My husband and I recently bought these plants. We've been watering them about twice a week, but I'm noticing that some of the leaves are turning yellow. Are we overwatering?
Yes, you are likely overwatering. Rather than watering on a schedual, you should be checking on a schedual. Twice a week, check the top of the soil. If the top of the soil is dry to the touch, the plant needs to be watered. If the soil is still damp to the touch on top, then you don't need to water.
I have a couple of indoor pothos plants, but they are not growing. They look healthy, but no new growth.
Pothos prefers indirect sunlight and warmth, a minimum of 65 degrees. It also thrives in high humidity but do not over water.
Hello. . . Any help/suggestions would be appreciated. I have pothos that have been growing in water for the past 3 years. My questions are: 1. Does it need a fertilizer? Any recommendations?? 2. I see a couple of white stuff growing in one of the stems (under water). Should I be worried? They sort of look like small crystals? I think. And yet there are small roots growing beside it. 3. They are in a clear glass vase. I have read that it should be better if the container were dark??
Thank you very much
I love pothos, don't you? They are so willing to do just about anything you want, and so forgiving. Fertilizer? I'm sure yours would love a small taste;use a good, water soluble, balanced fert'r, like a 6-6-6, mixed 1/4 strength, or a fish emulsion,1/4 strength. White things? Ooh, good one. Not likely to be bugs, under the water; if you can lift the plant out of the vase, try to pick the white thing off with some tweezers and examine it. Maybe its just a particle of styrofoam that blew in. Clear glass vase? Well, people say that clear glass promotes the growth of algae, but you - at least your pothos - have been getting along ok for 3 years, so I think leave well enough alone.
Can pothos ivy be put outside for the summer months? We live in the Dallas, TX area.
Yes, you can place pothos outdoors in summer; however, be sure to locate it where it will not be in the direct sun during the hottest part of the day. In other words, morning sun no afternoon sun, as this could quickly scorch the plant.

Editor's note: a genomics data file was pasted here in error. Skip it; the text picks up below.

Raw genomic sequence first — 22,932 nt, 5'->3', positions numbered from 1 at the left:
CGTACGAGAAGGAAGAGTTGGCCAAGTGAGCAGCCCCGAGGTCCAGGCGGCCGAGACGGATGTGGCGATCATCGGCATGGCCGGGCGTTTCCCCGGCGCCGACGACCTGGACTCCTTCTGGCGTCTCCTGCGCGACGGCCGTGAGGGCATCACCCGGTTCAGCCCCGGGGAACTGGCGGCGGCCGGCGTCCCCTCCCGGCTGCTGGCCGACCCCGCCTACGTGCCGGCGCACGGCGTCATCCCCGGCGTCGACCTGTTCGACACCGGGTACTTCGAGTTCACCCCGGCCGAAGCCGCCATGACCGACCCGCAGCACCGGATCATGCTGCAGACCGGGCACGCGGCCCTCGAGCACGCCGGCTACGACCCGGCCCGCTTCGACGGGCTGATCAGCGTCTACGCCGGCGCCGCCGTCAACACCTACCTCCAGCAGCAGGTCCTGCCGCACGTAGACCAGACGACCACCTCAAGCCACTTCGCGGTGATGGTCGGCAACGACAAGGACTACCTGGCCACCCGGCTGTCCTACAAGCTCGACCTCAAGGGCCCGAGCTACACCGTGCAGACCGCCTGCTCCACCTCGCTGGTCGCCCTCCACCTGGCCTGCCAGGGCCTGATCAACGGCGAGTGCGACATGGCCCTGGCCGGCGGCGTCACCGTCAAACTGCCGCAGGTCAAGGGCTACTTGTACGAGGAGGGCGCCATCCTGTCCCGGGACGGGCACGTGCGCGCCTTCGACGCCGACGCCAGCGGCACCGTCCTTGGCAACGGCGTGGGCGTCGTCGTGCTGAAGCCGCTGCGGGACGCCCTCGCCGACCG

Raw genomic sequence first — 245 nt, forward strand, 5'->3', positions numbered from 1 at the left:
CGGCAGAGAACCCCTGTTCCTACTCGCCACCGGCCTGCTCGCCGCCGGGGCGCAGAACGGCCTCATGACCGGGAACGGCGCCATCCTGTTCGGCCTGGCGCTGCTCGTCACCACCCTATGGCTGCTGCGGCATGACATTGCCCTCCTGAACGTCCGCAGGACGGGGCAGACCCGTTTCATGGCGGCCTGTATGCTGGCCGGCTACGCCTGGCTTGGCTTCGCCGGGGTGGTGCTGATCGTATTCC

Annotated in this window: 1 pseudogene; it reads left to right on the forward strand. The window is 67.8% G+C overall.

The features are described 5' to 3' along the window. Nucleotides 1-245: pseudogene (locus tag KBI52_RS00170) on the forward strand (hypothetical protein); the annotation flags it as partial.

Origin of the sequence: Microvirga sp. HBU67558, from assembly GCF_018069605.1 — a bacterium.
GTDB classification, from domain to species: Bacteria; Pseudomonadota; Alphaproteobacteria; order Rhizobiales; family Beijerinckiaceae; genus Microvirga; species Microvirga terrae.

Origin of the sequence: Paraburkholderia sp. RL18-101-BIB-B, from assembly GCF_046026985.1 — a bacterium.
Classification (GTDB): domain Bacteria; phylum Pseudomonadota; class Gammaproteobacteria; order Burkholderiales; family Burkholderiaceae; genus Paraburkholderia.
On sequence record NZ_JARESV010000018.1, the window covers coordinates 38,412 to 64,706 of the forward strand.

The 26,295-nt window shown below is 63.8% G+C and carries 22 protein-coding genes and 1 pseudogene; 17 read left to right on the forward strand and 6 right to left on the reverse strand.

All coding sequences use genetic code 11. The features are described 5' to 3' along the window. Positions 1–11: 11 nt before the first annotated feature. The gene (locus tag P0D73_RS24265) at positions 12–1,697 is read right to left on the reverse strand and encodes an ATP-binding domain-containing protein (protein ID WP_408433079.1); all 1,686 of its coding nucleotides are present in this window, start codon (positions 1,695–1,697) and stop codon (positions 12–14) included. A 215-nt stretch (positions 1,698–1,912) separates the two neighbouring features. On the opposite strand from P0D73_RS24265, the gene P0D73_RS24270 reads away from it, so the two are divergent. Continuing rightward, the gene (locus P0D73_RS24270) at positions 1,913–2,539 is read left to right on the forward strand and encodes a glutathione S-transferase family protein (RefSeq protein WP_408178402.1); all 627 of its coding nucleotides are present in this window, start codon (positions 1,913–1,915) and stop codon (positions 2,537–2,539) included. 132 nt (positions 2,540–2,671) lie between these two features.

You can put pothos - sometimes known as devils ivy - outside, but only IN THE SHADE. Indoor plants are like indoor people - they have no defense against the sun, and will sunburn horribly within a couple of hours. Just make sure you water LOTS, because outdoors the plant will use 10 times more water than it did inside.
My pothos is getting yellow leaves. Does this mean too much or too little water?
This is commonly caused by over watering. When you go to water, feel the top inch or so of the soil. If it is dry, water the plant, if it is not, do not water the plant. This will ensure you are watering to the plant's needs. If you feel that you have not been over watering your plant and would like additional reasons as to why it may be turning yellow, this article will help: https://www.gardeningknowhow.com/plant-problems/environmental/plant-leaves-turn-yellow.htm
When pothos get yellow leaves, it's almost always because the plant is too dry. When they are too wet, you see browning first on the leaf stems, then on the tips of the leaves, then the brown starts to extend down the sides of the leaves. If the overwatering goes on for a long time, you will also see the new leaves start to get smaller. Investigate the moisture content of the soil by testing it at least 1/2 way down the pot. You can find some tips on checking soil moisture at my YouTube channel http://www.youtube.com/watch?v=YBBh0RPPqu0&feature=plcp
I have an Pothos vine plant the vine its self is turning yellow but the leaves are fine what do i do
I have seen this happen many times. Usually it is a sign that there is root degeneration, could be caused by being too wet (in which case the leaves and stems are not getting enough water because the roots aren't functioning), or being too dry (in which case again the leaves and stems aren't getting enough water. Test the soil. Easiest thing to do is stick a kebob-skewer into the soil all the way to bottom of pot, Run the skewer between your fingers, you will be able to feel if its wet or dry. If dry, water more, or more often. Whenever you water, water enough that water runs out the drainage holes. If wet, water less, or less often. Soil should feel almost dry all the way to the bottom of the pot before you water again.
Why do I have brown spots on my pothos?
I have been an interior landscaper for 30 years, and in that time I've taken care of tens of thousands of pothos. If you have brown tips on the ends of the pothos leaves, most of the time it is indicating overwatering. Brown spots on the interior of the leaves is usually sign of a fungal or bacterial disease, and these are most often linked to overwatering also.
Before watering the pothos, you need to check the soil moisture near the bottom of the pot, not just on the surface of the soil, because the roots are mostly in the lower 3/4 of the pot. Stick a probe of some sort - a bamboo kebob skewer works well - into the soil, as if you were testing a cake. When you pull it up, you should feel the barest hint of dampness, and there might be only a few crumbs of soil sticking. Then you can water the plant.
Don't worry about misting and pebble trays - pothos grow luxuriantly in commercial situations where there is not such fuss. They are quiten content in the same environment as us.
Check out this article: https://www.gardeningknowhow.com/houseplants/pothos/poor-pothos-leaf-growth.htm